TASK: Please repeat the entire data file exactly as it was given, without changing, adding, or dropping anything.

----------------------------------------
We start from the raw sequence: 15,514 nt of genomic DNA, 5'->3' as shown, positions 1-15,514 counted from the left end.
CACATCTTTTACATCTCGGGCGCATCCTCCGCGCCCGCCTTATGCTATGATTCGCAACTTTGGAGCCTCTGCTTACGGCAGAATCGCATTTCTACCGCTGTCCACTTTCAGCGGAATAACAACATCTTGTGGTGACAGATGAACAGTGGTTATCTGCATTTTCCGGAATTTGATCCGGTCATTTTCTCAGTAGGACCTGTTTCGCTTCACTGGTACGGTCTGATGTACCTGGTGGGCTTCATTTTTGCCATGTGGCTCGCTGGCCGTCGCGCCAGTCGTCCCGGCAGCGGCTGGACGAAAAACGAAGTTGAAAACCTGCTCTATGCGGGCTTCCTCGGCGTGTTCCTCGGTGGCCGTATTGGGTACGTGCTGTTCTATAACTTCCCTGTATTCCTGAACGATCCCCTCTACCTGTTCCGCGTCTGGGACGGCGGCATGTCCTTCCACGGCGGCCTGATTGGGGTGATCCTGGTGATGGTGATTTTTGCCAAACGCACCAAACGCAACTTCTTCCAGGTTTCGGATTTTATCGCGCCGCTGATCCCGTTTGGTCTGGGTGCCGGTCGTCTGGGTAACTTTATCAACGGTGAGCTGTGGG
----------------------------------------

We start from the raw sequence: 15,514 nt of genomic DNA, 5'->3' as shown, positions 1-15,514 counted from the left end.
CACATCTTTTACATCTCGGGCGCATCCTCCGCGCCCGCCTTATGCTATGATTCGCAACTTTGGAGCCTCTGCTTACGGCAGAATCGCATTTCTACCGCTGTCCACTTTCAGCGGAATAACAACATCTTGTGGTGACAGATGAACAGTGGTTATCTGCATTTTCCGGAATTTGATCCGGTCATTTTCTCAGTAGGACCTGTTTCGCTTCACTGGTACGGTCTGATGTACCTGGTGGGCTTCATTTTTGCCATGTGGCTCGCTGGCCGTCGCGCCAGTCGTCCCGGCAGCGGCTGGACGAAAAACGAAGTTGAAAACCTGCTCTATGCGGGCTTCCTCGGCGTGTTCCTCGGTGGCCGTATTGGGTACGTGCTGTTCTATAACTTCCCTGTATTCCTGAACGATCCCCTCTACCTGTTCCGCGTCTGGGACGGCGGCATGTCCTTCCACGGCGGCCTGATTGGGGTGATCCTGGTGATGGTGATTTTTGCCAAACGCACCAAACGCAACTTCTTCCAGGTTTCGGATTTTATCGCGCCGCTGATCCCGTTTGGTCTGGGTGCCGGTCGTCTGGGTAACTTTATCAACGGTGAGCTGTGGG